Study Refutes Viagra-Melanoma Link
by -- Robert Preidt
Updated: May 19th 2017
FRIDAY, May 19, 2017 (HealthDay News) -- Some good news for sexually active older men: Viagra and related erectile dysfunction drugs do not increase the risk of deadly melanoma skin cancer, researchers report.
"Physicians should still screen for melanoma risk, but they do not need to add the use of Viagra and similar drugs to the list of screening criteria specifically," said study leader Dr. Stacy Loeb.
Loeb is a urologist and assistant professor at NYU Langone Medical Center.
The U.S. Food and Drug Administration last year placed Viagra (sildenafil) and other ED drugs known as phosphodiesterase type 5 (PDE5) inhibitors on its watch list of medications with possible safety issues.
This action followed a 2014 report in JAMA Internal Medicine that linked Viagra with an increased risk of melanoma.
To clarify the issue, researchers analyzed data from five large-scale studies of more than 866,000 erectile medication users. While men who used the drugs had an overall 11 percent increased risk of melanoma, there wasn't evidence that the drugs cause melanoma.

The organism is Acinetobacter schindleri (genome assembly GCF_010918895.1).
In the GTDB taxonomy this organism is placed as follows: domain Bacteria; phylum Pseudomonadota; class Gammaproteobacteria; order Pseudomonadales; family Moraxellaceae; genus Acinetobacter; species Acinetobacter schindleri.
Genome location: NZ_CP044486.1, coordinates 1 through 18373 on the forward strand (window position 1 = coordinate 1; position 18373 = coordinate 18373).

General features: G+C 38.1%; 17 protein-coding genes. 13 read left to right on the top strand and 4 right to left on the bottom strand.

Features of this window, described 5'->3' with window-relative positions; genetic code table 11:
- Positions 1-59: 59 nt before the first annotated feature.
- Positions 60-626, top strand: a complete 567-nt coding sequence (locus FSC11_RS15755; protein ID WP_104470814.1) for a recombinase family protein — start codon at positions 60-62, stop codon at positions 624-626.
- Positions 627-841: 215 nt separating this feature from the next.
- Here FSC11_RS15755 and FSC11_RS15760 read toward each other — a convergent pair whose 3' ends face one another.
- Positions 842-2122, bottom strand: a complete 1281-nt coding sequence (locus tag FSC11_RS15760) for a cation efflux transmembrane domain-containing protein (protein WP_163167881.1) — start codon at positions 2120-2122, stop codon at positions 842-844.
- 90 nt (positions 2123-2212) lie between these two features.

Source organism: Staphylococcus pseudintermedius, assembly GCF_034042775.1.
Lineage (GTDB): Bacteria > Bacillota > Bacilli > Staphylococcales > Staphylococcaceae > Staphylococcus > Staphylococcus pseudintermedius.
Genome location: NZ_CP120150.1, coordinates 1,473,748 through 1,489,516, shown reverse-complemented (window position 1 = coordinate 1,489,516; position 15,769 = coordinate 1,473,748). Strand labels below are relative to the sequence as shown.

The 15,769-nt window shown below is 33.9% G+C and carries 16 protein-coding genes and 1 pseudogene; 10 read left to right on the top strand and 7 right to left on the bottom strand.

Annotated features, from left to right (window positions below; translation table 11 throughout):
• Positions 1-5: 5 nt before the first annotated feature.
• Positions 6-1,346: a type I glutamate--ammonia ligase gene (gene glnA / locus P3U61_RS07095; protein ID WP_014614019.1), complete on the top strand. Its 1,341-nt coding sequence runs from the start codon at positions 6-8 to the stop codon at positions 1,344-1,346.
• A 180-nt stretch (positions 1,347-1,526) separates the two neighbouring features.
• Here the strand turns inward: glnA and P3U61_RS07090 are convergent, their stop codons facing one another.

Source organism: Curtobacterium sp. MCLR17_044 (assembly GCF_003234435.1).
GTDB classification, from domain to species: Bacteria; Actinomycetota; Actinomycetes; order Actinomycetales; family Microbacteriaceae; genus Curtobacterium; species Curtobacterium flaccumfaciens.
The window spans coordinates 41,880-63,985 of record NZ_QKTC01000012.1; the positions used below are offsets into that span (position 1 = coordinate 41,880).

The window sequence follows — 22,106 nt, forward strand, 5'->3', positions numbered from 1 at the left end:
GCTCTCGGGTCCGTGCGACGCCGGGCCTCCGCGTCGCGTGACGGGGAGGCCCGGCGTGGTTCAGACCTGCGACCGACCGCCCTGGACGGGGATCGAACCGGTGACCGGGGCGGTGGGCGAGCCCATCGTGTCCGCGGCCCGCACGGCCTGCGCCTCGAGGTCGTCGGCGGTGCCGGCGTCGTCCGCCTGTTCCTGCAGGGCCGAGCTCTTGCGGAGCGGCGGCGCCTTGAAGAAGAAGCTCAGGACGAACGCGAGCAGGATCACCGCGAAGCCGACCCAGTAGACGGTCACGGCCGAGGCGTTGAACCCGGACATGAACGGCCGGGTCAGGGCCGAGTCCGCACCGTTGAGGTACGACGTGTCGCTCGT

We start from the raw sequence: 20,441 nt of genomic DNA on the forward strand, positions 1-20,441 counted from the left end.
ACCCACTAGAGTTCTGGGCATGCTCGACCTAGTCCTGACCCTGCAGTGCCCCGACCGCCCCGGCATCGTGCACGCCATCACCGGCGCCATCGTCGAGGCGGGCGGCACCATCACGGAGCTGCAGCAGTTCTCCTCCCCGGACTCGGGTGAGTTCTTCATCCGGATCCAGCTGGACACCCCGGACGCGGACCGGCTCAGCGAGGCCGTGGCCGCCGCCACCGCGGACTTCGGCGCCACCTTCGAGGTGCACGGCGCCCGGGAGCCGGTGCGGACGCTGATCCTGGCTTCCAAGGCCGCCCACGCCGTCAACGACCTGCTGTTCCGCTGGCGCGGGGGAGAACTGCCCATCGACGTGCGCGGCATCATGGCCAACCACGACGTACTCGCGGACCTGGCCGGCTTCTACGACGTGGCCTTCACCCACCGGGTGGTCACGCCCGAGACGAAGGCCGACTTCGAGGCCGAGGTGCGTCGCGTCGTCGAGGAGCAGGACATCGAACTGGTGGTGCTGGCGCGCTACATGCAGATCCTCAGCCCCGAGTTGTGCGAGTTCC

The link appears due to what the researchers called "detection bias." This means that men likely to take erectile medications are more health-conscious, more likely to see a doctor, and therefore more likely to get diagnosed with melanoma than other men of similar age, the researchers said.
"In general, men should continue to be careful about the risk of any kind of skin cancer from excessive sun exposure and use sun protection," Loeb said in an NYU news release.
"Overall, Viagra and other PDE5 inhibitors are safe medications as long as men are not taking nitrates, which carry a risk of reducing blood pressure," she added. "Physicians and patients should not be concerned about taking these medications on account of worry about melanoma."
The findings were published online May 19 in the Journal of the National Cancer Institute.
The American Academy of Family Physicians has more on erectile dysfunction.
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